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Basic, all of our remedy for BGS and SSWs assumes on panmixia and you may a stable productive population size

Basic, all of our remedy for BGS and SSWs assumes on panmixia and you may a stable productive population size

In common with other ways to estimating the brand new details from confident choices, we have produced several practically unlikely presumptions. Due to the fact BGS appears to have seemingly absolutely nothing affect the fresh new ? and p quotes (Table step one), area of the real question is the outcome out-of demographic products on SSW quotes. escort girl Denton Inclusion ones difficulties within the methods for quoting selection variables try a challenging situation. Although not, i keep in mind that new spread to a high frequency away from a good favorable mutation in a people spread-over a two-dimensional ecosystem is a lot reduced than in an excellent panmictic society, which suggests there is more chance for recombination to dilute the consequences away from SSWs than just having panmixia (47). This step manage ergo cause all of our ? prices as faster as compared to genuine philosophy, and also the p quotes are big.

Information and techniques

Second, we have assumed “hard” sweeps, based on unique mutations, rather than “soft sweeps” based on recurrent mutations or mutations arising from standing variation (48). If soft sweeps are prevalent in Drosophila, as has recently been argued (49), then the same pattern of bias as from a subdivided population would arise (50, 51). (Note, however, that gene conversion of a favored mutation onto an ancestral haplotype could generate the appearance of a soft sweep.) The opposite would apply to incomplete sweeps (52), if their incidence in a gene is correlated with its KA value. These were omitted from our models because they do not affect KA. However, the lack of evidence for intermediate-frequency NS and synonymous variants in pooled site frequency spectra for the Rwandan population of D. melanogaster, as seen in figure 5 of ref. 33, suggests that incomplete sweeps are relatively infrequent in this population. If favorable mutations do not arise as single events, the estimates of the proportions of favorable mutations are likely to be overestimated as well.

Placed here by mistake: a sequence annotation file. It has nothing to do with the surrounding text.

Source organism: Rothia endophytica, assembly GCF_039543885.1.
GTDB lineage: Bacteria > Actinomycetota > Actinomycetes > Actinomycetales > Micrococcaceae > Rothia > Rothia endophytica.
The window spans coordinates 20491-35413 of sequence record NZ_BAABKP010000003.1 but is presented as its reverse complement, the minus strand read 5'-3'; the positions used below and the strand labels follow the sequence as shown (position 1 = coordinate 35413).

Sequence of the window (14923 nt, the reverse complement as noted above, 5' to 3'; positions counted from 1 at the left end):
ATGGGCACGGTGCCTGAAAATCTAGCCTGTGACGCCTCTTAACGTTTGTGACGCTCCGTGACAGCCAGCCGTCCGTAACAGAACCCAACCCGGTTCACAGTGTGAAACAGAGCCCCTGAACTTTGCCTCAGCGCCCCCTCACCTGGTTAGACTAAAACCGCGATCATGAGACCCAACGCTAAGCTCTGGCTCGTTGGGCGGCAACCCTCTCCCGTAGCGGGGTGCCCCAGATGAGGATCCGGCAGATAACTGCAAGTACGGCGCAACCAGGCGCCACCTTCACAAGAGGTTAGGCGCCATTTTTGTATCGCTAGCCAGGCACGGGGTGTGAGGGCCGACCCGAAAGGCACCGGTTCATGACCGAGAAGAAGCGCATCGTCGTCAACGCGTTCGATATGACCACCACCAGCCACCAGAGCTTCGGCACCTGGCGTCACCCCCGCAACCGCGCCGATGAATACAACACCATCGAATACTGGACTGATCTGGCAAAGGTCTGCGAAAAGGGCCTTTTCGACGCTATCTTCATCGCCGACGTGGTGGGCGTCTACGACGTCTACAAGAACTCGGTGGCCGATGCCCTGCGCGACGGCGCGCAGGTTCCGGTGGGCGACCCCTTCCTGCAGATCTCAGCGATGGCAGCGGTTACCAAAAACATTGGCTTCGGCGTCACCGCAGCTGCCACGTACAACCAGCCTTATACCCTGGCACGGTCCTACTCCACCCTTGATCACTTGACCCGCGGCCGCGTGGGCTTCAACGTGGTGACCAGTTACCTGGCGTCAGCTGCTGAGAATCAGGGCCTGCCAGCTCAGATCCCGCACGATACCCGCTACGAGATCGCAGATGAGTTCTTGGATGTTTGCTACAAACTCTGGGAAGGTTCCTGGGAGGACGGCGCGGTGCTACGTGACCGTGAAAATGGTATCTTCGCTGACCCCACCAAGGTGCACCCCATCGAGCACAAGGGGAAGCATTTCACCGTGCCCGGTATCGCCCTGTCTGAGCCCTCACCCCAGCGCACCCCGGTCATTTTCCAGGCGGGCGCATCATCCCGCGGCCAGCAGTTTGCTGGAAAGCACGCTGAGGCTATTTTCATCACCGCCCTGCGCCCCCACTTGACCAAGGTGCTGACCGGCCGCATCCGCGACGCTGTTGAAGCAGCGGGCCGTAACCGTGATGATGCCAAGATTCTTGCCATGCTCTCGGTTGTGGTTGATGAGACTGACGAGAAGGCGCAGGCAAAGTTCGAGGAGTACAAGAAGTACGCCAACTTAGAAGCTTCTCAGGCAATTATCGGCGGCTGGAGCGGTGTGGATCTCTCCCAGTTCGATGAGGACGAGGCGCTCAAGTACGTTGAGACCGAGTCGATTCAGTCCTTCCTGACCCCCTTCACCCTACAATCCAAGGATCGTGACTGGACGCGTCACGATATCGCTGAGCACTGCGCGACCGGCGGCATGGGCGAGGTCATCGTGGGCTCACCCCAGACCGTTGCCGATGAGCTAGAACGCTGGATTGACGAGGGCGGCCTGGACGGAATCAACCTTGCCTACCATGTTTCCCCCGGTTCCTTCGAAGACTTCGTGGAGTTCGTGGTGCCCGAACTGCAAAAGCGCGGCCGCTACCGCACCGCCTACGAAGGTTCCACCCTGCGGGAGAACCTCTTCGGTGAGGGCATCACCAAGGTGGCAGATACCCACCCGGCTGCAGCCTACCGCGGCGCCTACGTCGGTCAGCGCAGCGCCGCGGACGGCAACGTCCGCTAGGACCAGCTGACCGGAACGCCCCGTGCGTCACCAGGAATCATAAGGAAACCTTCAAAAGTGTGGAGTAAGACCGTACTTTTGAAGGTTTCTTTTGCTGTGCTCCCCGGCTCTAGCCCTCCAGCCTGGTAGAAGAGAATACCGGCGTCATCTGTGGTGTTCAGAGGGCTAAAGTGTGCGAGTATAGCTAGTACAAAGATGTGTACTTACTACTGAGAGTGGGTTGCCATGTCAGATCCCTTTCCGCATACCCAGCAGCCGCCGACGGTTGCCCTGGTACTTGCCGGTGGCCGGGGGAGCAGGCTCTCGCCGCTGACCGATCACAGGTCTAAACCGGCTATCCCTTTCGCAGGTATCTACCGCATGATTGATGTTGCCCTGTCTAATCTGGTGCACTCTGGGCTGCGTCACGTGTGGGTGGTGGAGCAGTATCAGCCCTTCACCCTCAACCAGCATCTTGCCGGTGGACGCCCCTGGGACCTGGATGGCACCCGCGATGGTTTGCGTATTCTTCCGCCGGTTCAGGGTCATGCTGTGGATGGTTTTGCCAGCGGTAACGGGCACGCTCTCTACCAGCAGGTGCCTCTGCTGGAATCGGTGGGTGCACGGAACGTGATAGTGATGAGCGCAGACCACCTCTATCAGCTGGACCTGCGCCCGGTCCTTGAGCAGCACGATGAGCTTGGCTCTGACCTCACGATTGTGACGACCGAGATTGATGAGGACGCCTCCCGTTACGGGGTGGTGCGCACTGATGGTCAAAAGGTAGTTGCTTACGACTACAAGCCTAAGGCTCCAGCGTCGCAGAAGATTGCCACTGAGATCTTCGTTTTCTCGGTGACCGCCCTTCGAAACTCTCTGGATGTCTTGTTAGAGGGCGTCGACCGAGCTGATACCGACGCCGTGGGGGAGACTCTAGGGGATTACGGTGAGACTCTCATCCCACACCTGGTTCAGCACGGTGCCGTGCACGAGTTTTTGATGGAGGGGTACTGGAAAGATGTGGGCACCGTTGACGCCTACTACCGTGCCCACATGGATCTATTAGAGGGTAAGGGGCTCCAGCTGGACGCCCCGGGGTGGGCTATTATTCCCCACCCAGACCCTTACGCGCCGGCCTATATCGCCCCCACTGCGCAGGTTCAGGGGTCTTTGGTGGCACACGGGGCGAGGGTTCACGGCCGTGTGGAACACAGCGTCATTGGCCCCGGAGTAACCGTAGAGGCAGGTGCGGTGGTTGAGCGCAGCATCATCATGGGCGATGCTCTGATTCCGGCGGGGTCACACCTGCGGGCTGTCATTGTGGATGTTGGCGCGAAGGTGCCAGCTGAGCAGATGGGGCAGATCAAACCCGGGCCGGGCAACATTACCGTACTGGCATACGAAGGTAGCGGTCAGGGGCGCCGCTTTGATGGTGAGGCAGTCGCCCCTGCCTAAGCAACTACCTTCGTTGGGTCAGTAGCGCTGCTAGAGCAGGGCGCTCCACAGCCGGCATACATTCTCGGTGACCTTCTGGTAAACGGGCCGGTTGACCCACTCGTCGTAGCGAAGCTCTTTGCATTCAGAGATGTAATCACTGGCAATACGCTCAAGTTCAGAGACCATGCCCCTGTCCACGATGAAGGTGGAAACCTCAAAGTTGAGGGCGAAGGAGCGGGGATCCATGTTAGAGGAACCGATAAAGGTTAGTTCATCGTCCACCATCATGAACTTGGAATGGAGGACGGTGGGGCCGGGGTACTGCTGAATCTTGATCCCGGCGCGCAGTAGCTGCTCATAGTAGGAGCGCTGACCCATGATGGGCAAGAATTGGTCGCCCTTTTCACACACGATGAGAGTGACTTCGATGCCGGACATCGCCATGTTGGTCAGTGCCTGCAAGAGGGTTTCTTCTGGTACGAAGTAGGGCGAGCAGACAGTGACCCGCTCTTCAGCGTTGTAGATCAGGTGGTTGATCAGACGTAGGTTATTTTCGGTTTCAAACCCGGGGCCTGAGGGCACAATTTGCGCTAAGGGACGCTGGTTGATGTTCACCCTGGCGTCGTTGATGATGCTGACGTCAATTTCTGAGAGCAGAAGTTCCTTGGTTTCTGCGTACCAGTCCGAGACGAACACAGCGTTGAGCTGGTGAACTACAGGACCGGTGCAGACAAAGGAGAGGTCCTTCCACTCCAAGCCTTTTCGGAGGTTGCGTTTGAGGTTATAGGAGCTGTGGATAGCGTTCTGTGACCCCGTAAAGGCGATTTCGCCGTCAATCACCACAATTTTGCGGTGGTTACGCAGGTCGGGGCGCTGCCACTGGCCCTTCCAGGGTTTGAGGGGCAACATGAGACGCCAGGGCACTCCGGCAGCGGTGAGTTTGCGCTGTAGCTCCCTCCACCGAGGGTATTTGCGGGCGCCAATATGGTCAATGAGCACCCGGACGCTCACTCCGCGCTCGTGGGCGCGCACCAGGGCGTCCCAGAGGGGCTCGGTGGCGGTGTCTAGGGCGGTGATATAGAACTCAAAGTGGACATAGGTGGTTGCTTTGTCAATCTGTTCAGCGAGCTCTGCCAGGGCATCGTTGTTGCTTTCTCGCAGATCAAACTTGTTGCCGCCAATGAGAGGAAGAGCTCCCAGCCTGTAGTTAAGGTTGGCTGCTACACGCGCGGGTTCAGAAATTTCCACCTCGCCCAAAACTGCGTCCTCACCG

These considerations mean that the estimates of the parameters of positive selection obtained in this and previous studies need to be treated with caution, and will no doubt be revised with future improvements in inference procedures. It seems clear, however, that hitchhiking effects greatly reduce neutral or nearly neutral sequence diversity in genes in normally recombining regions of the Drosophila genome. There is increasing evidence that this is also true for many other organisms (1, 3). Such processes have important implications for attempts to estimate demographic parameters, which usually ignore these complications, as has been pointed out before (53 ? ? –56). This is especially important when selection at linked sites distorts gene genealogies and hence site frequency spectra, because these are the main basis for inferring demographic parameters. There is evidence from our unbinned data for mel-yak that KA is weakly positively correlated with the proportion of singletons at synonymous sites (Spearman partial rank correlation, ? = 0.044, P = 0.002), consistent with increased distortions of the frequency spectra caused by hitchhiking in genes with large KA, as was previously found by Andolfatto (15). The problem of relating the magnitude of these effects to the BGS and SSW models remains to be explored.

Top Research Analyses.

We used polymorphism data for coding sequences of 7,099 autosomal genes, using 17 haploid genomes from the Gikongoro (Rwanda) population of Drosophila melanogaster provided by the Drosophila Population Genomics Project 2 (57), with Drosophila yakuba as an outgroup. The coding sequence data were filtered and analyzed as described in materials and methods in ref. 19. We excluded 225 genes located in the autosomal heterochromatic regions and on chromosome 4, where crossing over is absent (19, 58). We obtained diversity and divergence statistics for synonymous and NS sites, as well as for 5?- and 3?-UTRs for D. melanogaster genes with UTR annotations. For the analyses of UTRs, we followed the annotations of Flybase, version 5.33, masking any UTRs included in coding sequences and excluding UTRs with no available sequence in the outgroup, leaving a dataset of 5,992 genes with 3?- and/or 5?-UTRs. After applying a Kimura two-parameter correction (59), the mean level of divergence of UTR sequences between species, KU, was 0.10, which is intermediate between the mean values for NS sites (KA = 0.038) and synonymous sites (KS = 0.262).

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